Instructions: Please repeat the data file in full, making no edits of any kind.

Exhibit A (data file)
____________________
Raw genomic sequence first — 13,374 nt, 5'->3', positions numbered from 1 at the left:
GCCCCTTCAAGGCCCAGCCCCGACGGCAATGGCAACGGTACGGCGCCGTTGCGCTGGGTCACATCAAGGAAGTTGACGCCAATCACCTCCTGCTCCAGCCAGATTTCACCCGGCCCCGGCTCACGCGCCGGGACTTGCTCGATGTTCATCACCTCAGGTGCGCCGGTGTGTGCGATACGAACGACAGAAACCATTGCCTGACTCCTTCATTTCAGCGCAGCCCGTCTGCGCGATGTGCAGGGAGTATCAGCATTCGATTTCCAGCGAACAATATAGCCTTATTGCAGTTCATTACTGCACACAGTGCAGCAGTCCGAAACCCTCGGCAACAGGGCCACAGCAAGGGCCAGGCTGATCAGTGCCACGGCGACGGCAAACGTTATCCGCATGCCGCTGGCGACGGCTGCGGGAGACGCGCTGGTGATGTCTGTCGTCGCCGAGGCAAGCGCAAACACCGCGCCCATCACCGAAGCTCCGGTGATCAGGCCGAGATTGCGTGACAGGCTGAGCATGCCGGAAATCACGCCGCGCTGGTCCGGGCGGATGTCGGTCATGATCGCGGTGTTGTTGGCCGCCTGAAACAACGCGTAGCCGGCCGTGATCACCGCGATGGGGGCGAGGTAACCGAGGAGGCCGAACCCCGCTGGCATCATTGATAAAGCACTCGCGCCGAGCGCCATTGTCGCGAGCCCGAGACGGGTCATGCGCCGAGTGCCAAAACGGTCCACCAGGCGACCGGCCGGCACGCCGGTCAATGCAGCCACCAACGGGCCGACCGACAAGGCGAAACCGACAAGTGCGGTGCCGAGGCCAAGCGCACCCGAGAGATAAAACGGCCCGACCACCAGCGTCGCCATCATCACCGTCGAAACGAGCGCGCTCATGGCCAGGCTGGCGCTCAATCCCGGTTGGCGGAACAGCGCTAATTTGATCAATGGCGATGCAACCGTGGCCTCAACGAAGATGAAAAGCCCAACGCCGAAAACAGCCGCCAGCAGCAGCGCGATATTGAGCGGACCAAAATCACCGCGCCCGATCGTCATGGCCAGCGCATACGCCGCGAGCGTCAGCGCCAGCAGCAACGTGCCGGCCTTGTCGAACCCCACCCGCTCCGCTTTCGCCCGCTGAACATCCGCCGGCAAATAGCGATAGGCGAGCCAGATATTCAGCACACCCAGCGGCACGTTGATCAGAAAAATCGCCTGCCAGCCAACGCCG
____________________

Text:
Raw genomic sequence first — 13,374 nt, 5'->3', positions numbered from 1 at the left:
GCCCCTTCAAGGCCCAGCCCCGACGGCAATGGCAACGGTACGGCGCCGTTGCGCTGGGTCACATCAAGGAAGTTGACGCCAATCACCTCCTGCTCCAGCCAGATTTCACCCGGCCCCGGCTCACGCGCCGGGACTTGCTCGATGTTCATCACCTCAGGTGCGCCGGTGTGTGCGATACGAACGACAGAAACCATTGCCTGACTCCTTCATTTCAGCGCAGCCCGTCTGCGCGATGTGCAGGGAGTATCAGCATTCGATTTCCAGCGAACAATATAGCCTTATTGCAGTTCATTACTGCACACAGTGCAGCAGTCCGAAACCCTCGGCAACAGGGCCACAGCAAGGGCCAGGCTGATCAGTGCCACGGCGACGGCAAACGTTATCCGCATGCCGCTGGCGACGGCTGCGGGAGACGCGCTGGTGATGTCTGTCGTCGCCGAGGCAAGCGCAAACACCGCGCCCATCACCGAAGCTCCGGTGATCAGGCCGAGATTGCGTGACAGGCTGAGCATGCCGGAAATCACGCCGCGCTGGTCCGGGCGGATGTCGGTCATGATCGCGGTGTTGTTGGCCGCCTGAAACAACGCGTAGCCGGCCGTGATCACCGCGATGGGGGCGAGGTAACCGAGGAGGCCGAACCCCGCTGGCATCATTGATAAAGCACTCGCGCCGAGCGCCATTGTCGCGAGCCCGAGACGGGTCATGCGCCGAGTGCCAAAACGGTCCACCAGGCGACCGGCCGGCACGCCGGTCAATGCAGCCACCAACGGGCCGACCGACAAGGCGAAACCGACAAGTGCGGTGCCGAGGCCAAGCGCACCCGAGAGATAAAACGGCCCGACCACCAGCGTCGCCATCATCACCGTCGAAACGAGCGCGCTCATGGCCAGGCTGGCGCTCAATCCCGGTTGGCGGAACAGCGCTAATTTGATCAATGGCGATGCAACCGTGGCCTCAACGAAGATGAAAAGCCCAACGCCGAAAACAGCCGCCAGCAGCAGCGCGATATTGAGCGGACCAAAATCACCGCGCCCGATCGTCATGGCCAGCGCATACGCCGCGAGCGTCAGCGCCAGCAGCAACGTGCCGGCCTTGTCGAACCCCACCCGCTCCGCTTTCGCCCGCTGAACATCCGCCGGCAAATAGCGATAGGCGAGCCAGATATTCAGCACACCCAGCGGCACGTTGATCAGAAAAATCGCCTGCCAGCCAACGCCG